Aircraft carrier USS Theodore Roosevelt (CVN 71) arrives in Pearl Harbor, Hawaii, April 27, 2018.
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WASHINGTON — The captain of a U.S. Navy aircraft carrier with more than 100 cases of coronavirus wrote a stunning plea for help to senior military officials.
In a four-page letter, first reported by The San Francisco Chronicle, Capt. Brett Crozier of the USS Theodore Roosevelt described a disastrous situation unfolding aboard the warship, a temporary home to more than 4,000 crew members.
“We are not at war. Sailors do not need to die. If we do not act now, we are failing to properly take care of our most trusted asset — our Sailors,” Crozier wrote. “The spread of the disease is ongoing and accelerating.”
He proposed offloading the majority of the crew, quarantining those infected, testing others for the virus and professionally cleaning the ship. He explained in his letter that by keeping the crew on the vessel the Pentagon was taking “an unnecessary risk” that “breaks faith with those Sailors entrusted to our care.”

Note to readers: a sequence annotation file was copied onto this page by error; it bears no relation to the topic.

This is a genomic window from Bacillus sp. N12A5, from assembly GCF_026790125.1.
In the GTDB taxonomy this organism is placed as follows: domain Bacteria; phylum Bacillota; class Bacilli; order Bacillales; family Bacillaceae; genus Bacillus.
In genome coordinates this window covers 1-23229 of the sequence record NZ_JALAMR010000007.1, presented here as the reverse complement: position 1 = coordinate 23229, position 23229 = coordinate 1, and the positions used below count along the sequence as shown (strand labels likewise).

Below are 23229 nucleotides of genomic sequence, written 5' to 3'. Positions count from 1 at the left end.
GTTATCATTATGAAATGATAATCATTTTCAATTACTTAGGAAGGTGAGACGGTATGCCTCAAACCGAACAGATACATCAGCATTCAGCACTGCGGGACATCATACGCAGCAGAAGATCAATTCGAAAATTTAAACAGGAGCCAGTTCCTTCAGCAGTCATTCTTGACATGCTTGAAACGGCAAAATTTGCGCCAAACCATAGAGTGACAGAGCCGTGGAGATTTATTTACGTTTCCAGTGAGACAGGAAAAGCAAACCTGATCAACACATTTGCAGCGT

The Pentagon did not immediately respond to CNBC’s request for comment.
The latest revelation of the coronavirus exposure aboard the USS Theodore Roosevelt, which is currently docked in Guam, follows a recently completed port call to Da Nang, Vietnam.
Fifteen days after leaving Vietnam, three sailors from the USS Roosevelt tested positive for the deadly virus. The infections were the first reports of coronavirus on a vessel at sea.
The USS Theodore Roosevelt is seen while entering into the port in Da Nang, Vietnam, March 5, 2020.
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Last week, Thomas Modly, the acting Navy secretary, told reporters at the Pentagon that the trio of sailors and those who had been in contact with the individuals were identified and quarantined.
And while port calls for U.S. Navy ships have since been canceled, Modly defended the decision to complete the port call by saying that at the time, the coronavirus cases in Vietnam were less than 100.
The virus — which has killed at least 40,000 and infected more than 823,000 people around the world — is spreading from the U.S. Indo-Pacific Command, the largest of all geographic combatant commands.